IBM® Decision Optimization Modeling with OPL and CPLEX
Welcome to IBM® Decision Optimization Modeling with OPL and CPLEX on IBM® Decision Optimization on Cloud (DOcplexcloud)
This library contains various model examples with different file types. Brief descriptions of these models are provided later in this file. For each sample you can find the:
- documentation - a pdf file describing the optimization problem and the OPL model
- model and data files - a folder containing the .mod, .dat or .xls files
You can solve OPL models with CPLEX on DOcplexcloud by
- uploading a MOD file with optional JSON file(s) and/or zero or more DAT file(s) and/or zero or more Excel files.
- uploading an OPLPROJECT file with a default run configuration, one or more MOD file(s), zero or more DAT file(s), and an optional OPS file.
An OPL project can have only one default run configuration.
All files must be in the same root directory; uploads containing multiple directories are not supported. Problem files cannot connect to an external data source. You cannot drag and drop files directly from an archive viewer into the DropSolve interface. All files must be dropped on the DropSolve interface simultaneously.
Solving with the IBM Decision Optimization on Cloud service (DOcplexcloud) requires that you Register for a DropSolve account. You can register for the DOcplexcloud free trial and use it free for 30 days.
How do you find the optimal way to use your factory to increase your profits?
This sample shows how to find the optimal mix of products to manufacture, given production capacities and marketing limitations. You have a factory that makes seven different types of metal products. You use five different machines to process the products and each product requires the use of certain machine processes for varying lengths of time. Some products are more profitable than others, but these often require greater utilization of the machinery. There are marketing limits to the products as well. You will not be able to sell more of certain products during certain months, even if you can manufacture more. Finally, the machines used in some processes will be down for maintenance during certain months.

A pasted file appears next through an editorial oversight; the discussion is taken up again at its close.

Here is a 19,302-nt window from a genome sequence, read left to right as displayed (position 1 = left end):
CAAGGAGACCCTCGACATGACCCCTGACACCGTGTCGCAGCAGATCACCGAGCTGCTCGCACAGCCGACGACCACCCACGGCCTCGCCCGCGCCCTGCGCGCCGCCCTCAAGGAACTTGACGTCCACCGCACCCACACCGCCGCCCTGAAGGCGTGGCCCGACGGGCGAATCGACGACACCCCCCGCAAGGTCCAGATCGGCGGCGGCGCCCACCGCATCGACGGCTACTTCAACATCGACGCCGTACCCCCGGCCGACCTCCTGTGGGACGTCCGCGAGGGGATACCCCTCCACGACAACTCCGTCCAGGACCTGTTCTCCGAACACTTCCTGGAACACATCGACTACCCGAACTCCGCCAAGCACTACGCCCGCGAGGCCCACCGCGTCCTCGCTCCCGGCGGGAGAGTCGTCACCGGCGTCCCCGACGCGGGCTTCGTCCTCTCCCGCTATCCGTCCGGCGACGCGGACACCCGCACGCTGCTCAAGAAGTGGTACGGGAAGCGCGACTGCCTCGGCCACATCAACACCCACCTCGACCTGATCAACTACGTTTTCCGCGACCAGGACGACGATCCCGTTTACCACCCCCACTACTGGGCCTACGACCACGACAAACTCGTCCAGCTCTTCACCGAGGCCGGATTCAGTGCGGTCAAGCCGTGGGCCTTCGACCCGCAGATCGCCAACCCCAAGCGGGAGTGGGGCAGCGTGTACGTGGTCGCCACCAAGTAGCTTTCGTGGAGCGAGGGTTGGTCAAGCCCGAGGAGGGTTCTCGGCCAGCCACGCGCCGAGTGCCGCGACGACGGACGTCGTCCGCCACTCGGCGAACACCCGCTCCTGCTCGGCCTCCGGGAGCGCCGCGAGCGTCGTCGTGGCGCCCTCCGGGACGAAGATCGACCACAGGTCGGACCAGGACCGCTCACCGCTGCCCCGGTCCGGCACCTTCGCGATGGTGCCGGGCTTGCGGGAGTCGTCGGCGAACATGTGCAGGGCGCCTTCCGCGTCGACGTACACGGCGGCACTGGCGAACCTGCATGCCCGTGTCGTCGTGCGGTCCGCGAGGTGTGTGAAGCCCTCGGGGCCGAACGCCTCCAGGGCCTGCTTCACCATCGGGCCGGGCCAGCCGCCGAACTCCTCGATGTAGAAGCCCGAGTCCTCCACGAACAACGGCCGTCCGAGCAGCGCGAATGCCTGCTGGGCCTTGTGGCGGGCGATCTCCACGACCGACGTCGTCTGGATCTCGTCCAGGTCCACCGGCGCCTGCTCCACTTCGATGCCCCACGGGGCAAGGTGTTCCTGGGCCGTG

This is an example of a multi-period production problem. A single-period production problem just evaluates the best manufacturing decisions for each month separately. However, in this model, it's possible to store certain products. So, you want to create a model that links all the months and takes into account the amounts of products held in storage.
This sample shows how to make a six-month plan that optimizes your factory's profits.
This sample uses a Microsoft Excel file as a data source.
How does a company decide what proportion of its products to produce inside the company and what to buy from outside the company?
To meet the demands of its customers, a company manufactures products in its own factories (inside production) or buys them from other companies (outside production). The problem is to determine how much of each product should be produced inside the company and how much outside, while minimizing the overall production cost, meeting the demand, and satisfying the resource constraints.
The model minimizes the production cost for a number of products while satisfying customer demand. Each product can be produced either inside the company, or outside at a higher cost. The inside production is constrained by the company's resources, while outside production is considered unlimited.
The model first declares the products and the resources. The data consists of a description of the products, that is, the demand, the inside and outside costs, the resource consumption, and the capacity of the various resources. The variables for this problem are the inside and outside production for each product.
A production planning problem exists because there are limited production resources that cannot be stored from period to period. Choices must be made as to which resources to include and how to model their capacity, their consumption, and their costs.
This production problem uses Mixed Integer-Linear Programming (MILP), which includes both integer and real variables.
Where is the best location to build a warehouse so that it can supply its existing stores at a minimal cost?
A retail company is considering a number of locations for building warehouses to supply existing stores. Each possible warehouse has a fixed maintenance cost and a maximum capacity specifying how many stores it can support. In addition, each store can be supplied by only one warehouse and the supply cost to the store differs according to the warehouse selected.
The problem consists of choosing which warehouses to build and which of them should supply the various stores while minimizing the total cost, that is, the sum of the fixed and supply costs.
Warehouse location is a typical discrete optimization problem that uses Integer Programming (IP). Integer Programming is the class of problems defined as the optimization of a linear function, subject to linear constraints over integer variables. IP programs are generally harder to solve than linear programs and, to be solved efficiently, need to be smaller than linear programs.
This library is delivered under the Apache License Version 2.0, January 2004 (see LICENSE.txt).